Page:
Within QuantaStor any block device in the Physical Disks section can be turned into a Journal Device but only high performance write-endurance enterprise SSD, NVMe or PCI SSD devices should be used. A device that is assigned to be a Journal Device is sliced up into 8x journal partitions so that up to 8x OSDs can be supported by the Journal Device. For an appliance with 20x OSDs one would want at least 3x SSDs but in practice one would use more SSDs to ensure even distribution of load across the Journal Devices. Note that with a hardware RAID controller multiple SSDs can be combined using RAID5 to make a high-performance fault-tolerant journal. We recommend using PCI SSD, NVMe devices, multiple SSDs in RAID5 or a pair in RAID1. One can also use a dedicated RAID controller for the RAID5 based SSD journal devices to further boost performance. Again, each of these logical or physical devices is sliced up into 8x journal partitions so that up to 8x OSDs can be supported per Journal Device.
What is a Placement Group (PG)?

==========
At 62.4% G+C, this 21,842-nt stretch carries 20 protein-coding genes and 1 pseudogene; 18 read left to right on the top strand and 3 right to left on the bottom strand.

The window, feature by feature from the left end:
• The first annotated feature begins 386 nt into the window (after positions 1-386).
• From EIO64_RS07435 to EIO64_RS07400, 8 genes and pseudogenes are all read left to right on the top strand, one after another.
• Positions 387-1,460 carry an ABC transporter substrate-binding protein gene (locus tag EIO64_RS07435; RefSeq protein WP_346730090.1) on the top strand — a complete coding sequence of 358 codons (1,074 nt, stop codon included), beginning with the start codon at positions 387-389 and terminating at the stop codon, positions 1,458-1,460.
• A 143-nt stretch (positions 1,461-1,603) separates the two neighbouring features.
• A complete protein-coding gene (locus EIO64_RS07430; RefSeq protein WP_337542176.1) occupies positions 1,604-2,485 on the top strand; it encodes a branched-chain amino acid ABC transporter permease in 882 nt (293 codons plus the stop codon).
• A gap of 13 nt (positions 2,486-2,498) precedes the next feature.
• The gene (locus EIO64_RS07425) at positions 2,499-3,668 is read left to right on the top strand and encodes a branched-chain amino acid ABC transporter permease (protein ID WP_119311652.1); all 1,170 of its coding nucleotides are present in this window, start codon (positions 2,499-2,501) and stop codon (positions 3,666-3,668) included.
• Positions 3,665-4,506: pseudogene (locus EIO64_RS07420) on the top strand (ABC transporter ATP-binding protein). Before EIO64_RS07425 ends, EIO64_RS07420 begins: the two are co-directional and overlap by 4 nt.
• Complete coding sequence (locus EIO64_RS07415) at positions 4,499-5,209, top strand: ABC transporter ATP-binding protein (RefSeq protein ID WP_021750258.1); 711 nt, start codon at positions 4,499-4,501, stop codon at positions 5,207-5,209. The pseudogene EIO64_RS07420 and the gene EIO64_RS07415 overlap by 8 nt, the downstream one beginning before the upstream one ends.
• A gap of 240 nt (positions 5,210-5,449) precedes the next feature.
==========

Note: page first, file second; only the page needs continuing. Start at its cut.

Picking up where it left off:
Placement groups effectively implement mirroring (or erasure coding) of data across OSDs according to the configured replica count for a given Ceph Pool. When a Ceph Pool is created the user specifies how many copies of the data must be maintained by that pool to ensure a given level of high-availability and fault-tolerance (usually 2 copies when using hardware RAID or 3 copies otherwise). Ceph in turn creates a series of Placement Groups as directed by QuantaStor to be associated with the Ceph Pool. Think of the placement groups as logical mini-mirrors in a RAID10 configuration. Each placement group is either a two-way, three-way or 4-way mirror across 2, 3, or 4 OSDs respectively. Since the number of OSDs will grow over the life of the cluster QuantaStor allocates a large number of PGs for each Ceph Pool to facilitate even distribution of data across OSDs and for future expansion as OSDs are added. In this way Ceph can very efficiently re-organize and re-balance PGs to mirror across new OSDs as they are added. (the PG count stays fixed as OSDs are added but one can run a maintenance command to increase the PG count for a Ceph Pool if the PG count gets low relative to the number of OSDs in the Pool. In general the PG count should be roughly 10x to 100x higher than the OSD count for a given Ceph Pool). Just like in RAID10 technology a PG can become degraded if one or more copies is offline and Ceph is designed to keep running even in a degraded state so that whole systems can go offline without any disruption to clients accessing the cluster. Ceph also automatically repairs and updates the offline PGs once the offline OSDs come back online online and if the offline appliance doesn't come back online in a reasonable amount of time the cluster will auto heal itself by adjusting the PGs swap out the offline OSDs with good online OSDs. In this way a cluster will automatically heal a Ceph Pool back to 100% automatically. Also, if an OSD is explicitly removed, the PGs referencing it are re-balanced and re-organized across the remaining OSDs to recover the system back to 100% health on the remaining OSDs.